For more than a week after the Sept. 11 terrorist attack in Libya that killed four Americans, President Obama received daily intelligence briefings that said the assault grew out of a spontaneous protest, The Wall Street Journal reported on Monday.
In comments on Sept. 16, U.S. Ambassador to the U.N. Susan rice called the attack “spontaneous,” and her characterization has led to accusations that the administration was misleading in the wake of the attack. The Journal reports that over that first weekend following the attack, intelligence officials began to cast doubt on that assessment, but that Rice had not been apprised of the doubts. The assessment that the attack was the result of a protest was not adjusted in the president's briefing until Sept. 22, The Journal reports.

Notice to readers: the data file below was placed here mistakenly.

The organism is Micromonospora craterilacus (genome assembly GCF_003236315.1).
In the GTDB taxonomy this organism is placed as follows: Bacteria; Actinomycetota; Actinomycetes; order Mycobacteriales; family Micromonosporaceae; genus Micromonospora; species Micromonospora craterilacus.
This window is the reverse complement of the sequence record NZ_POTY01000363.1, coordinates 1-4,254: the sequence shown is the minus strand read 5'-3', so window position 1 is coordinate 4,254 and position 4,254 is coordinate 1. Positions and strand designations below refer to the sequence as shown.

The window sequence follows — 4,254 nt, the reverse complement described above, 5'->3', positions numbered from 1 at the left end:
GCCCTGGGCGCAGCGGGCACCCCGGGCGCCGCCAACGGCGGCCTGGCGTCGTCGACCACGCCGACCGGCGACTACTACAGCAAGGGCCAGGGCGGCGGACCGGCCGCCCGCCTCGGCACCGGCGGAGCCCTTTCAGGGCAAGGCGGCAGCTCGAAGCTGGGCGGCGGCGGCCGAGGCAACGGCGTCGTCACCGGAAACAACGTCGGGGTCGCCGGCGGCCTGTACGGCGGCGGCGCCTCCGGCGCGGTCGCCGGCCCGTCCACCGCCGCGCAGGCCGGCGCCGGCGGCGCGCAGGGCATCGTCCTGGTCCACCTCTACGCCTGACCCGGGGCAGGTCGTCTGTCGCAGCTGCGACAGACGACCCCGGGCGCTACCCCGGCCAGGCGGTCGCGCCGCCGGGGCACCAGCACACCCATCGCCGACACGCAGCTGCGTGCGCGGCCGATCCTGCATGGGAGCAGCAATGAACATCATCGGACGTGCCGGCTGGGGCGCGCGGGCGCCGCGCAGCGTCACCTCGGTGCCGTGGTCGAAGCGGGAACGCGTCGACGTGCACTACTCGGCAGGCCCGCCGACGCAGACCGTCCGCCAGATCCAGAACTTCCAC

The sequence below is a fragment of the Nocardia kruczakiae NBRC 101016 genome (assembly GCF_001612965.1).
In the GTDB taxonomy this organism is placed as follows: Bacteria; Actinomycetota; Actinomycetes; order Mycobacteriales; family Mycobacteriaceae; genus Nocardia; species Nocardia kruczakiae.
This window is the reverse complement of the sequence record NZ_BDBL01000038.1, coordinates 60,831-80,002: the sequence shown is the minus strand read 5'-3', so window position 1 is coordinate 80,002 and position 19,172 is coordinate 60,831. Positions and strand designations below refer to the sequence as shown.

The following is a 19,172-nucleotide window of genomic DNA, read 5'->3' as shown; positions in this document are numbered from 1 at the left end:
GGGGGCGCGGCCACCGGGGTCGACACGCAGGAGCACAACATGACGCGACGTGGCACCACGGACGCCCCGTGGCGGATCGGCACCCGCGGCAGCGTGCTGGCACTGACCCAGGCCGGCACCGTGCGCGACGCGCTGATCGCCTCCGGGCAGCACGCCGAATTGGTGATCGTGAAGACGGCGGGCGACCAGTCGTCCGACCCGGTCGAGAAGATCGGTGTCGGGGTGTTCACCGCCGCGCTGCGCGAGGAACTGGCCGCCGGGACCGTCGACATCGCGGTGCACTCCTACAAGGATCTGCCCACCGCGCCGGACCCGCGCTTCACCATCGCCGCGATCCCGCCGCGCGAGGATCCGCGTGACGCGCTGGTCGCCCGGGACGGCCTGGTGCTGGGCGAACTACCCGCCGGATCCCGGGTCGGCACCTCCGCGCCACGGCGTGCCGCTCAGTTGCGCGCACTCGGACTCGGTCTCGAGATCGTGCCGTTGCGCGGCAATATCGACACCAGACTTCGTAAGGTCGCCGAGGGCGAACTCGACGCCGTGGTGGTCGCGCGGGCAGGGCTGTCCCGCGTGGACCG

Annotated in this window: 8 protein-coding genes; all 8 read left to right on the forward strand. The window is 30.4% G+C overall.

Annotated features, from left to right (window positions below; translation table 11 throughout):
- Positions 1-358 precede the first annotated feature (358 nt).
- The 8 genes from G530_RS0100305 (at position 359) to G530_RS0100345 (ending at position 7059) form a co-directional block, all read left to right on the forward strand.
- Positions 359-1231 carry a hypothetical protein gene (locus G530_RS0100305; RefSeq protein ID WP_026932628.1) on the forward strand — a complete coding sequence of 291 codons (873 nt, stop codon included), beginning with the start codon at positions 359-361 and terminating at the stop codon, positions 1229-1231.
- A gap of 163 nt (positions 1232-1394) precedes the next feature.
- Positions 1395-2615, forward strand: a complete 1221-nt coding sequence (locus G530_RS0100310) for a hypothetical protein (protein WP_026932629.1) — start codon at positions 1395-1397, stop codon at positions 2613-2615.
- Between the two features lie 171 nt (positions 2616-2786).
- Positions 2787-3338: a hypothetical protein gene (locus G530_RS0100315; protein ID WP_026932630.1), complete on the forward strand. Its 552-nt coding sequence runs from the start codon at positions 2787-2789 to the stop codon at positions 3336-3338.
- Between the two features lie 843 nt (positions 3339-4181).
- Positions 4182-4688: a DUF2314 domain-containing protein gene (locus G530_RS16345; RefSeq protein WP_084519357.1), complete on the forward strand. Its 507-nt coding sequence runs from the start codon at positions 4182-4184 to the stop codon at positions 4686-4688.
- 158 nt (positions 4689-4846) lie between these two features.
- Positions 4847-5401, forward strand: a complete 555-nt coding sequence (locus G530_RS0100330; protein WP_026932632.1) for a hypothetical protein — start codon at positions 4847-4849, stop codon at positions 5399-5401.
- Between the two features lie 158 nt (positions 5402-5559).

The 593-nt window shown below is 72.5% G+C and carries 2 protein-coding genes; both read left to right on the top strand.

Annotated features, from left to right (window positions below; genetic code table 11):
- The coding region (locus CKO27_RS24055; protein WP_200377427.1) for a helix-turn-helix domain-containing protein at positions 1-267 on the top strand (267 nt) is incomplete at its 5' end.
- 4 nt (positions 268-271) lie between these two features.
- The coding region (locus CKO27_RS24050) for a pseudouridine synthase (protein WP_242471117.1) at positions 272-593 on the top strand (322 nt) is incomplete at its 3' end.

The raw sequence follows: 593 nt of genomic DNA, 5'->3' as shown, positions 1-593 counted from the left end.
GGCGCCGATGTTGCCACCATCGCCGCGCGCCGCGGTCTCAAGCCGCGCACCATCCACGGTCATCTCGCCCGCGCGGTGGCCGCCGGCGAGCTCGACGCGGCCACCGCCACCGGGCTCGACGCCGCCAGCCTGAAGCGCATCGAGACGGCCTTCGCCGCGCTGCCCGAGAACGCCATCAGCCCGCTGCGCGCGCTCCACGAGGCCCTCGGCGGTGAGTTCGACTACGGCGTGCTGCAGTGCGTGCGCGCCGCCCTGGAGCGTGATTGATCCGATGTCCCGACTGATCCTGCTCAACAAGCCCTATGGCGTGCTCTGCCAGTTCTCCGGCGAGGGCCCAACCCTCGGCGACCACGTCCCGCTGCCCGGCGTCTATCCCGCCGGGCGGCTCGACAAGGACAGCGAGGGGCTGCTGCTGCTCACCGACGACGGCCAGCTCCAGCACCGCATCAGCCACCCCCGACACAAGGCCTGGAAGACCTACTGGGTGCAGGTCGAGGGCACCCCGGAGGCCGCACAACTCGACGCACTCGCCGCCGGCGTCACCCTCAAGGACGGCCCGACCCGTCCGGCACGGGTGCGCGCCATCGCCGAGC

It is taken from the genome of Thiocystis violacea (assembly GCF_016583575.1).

The briefing, compiled by the Office of the Director of National Intelligence, is based on CIA information-gathering, and is, as The Journal notes, “the most authoritative intelligence report prepared by the intelligence agencies and is read by the president and his top-level advisers.”
The report seemingly bolsters President Obama, who in last week’s debate said that the administration did not “play politics” when it came to determining what happened in Libya and that it was “offensive” for Mitt Romney to suggest otherwise. Republicans have assailed the administration for sticking with characterization that the attack was spontaneous when information seemed to suggest that the attack was a coordinated act of terrorism.
On Monday, Rep. Chris Van Hollen, D-Md., said on CNN’s Starting Point that Obama and Rice were “presenting the American people with the facts as they were provided to them by the intelligence agencies,” and added that The Journal’s report makes “Mitt Romney and his team look pretty small for the way they tried to exploit this whole thing for political purposes, drumming up these kind of conspiracy theories."